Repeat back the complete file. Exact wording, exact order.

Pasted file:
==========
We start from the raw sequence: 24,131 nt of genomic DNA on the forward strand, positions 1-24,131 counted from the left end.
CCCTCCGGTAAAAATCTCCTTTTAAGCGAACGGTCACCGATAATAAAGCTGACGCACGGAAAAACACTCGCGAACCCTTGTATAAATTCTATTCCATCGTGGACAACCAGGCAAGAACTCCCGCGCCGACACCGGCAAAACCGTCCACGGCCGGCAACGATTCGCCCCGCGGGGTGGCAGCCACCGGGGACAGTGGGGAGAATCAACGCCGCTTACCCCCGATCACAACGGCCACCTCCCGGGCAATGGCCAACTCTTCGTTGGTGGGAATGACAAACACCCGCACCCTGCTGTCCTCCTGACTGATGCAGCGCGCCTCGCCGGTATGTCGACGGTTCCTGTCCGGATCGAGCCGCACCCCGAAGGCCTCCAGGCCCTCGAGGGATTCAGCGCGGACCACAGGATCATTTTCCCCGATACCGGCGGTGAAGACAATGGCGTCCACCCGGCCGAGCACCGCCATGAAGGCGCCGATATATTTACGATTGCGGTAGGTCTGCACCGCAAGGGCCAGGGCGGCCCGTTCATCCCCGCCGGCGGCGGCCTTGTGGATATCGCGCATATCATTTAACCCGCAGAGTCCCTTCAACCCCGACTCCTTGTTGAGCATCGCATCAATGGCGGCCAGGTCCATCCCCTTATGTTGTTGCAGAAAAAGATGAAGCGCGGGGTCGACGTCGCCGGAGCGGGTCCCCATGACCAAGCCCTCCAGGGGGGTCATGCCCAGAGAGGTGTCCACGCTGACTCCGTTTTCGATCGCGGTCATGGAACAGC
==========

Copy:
We start from the raw sequence: 24,131 nt of genomic DNA on the forward strand, positions 1-24,131 counted from the left end.
CCCTCCGGTAAAAATCTCCTTTTAAGCGAACGGTCACCGATAATAAAGCTGACGCACGGAAAAACACTCGCGAACCCTTGTATAAATTCTATTCCATCGTGGACAACCAGGCAAGAACTCCCGCGCCGACACCGGCAAAACCGTCCACGGCCGGCAACGATTCGCCCCGCGGGGTGGCAGCCACCGGGGACAGTGGGGAGAATCAACGCCGCTTACCCCCGATCACAACGGCCACCTCCCGGGCAATGGCCAACTCTTCGTTGGTGGGAATGACAAACACCCGCACCCTGCTGTCCTCCTGACTGATGCAGCGCGCCTCGCCGGTATGTCGACGGTTCCTGTCCGGATCGAGCCGCACCCCGAAGGCCTCCAGGCCCTCGAGGGATTCAGCGCGGACCACAGGATCATTTTCCCCGATACCGGCGGTGAAGACAATGGCGTCCACCCGGCCGAGCACCGCCATGAAGGCGCCGATATATTTACGATTGCGGTAGGTCTGCACCGCAAGGGCCAGGGCGGCCCGTTCATCCCCGCCGGCGGCGGCCTTGTGGATATCGCGCATATCATTTAACCCGCAGAGTCCCTTCAACCCCGACTCCTTGTTGAGCATCGCATCAATGGCGGCCAGGTCCATCCCCTTATGTTGTTGCAGAAAAAGATGAAGCGCGGGGTCGACGTCGCCGGAGCGGGTCCCCATGACCAAGCCCTCCAGGGGGGTCATGCCCAGAGAGGTGTCCACGCTGACTCCGTTTTCGATCGCGGTCATGGAACAGC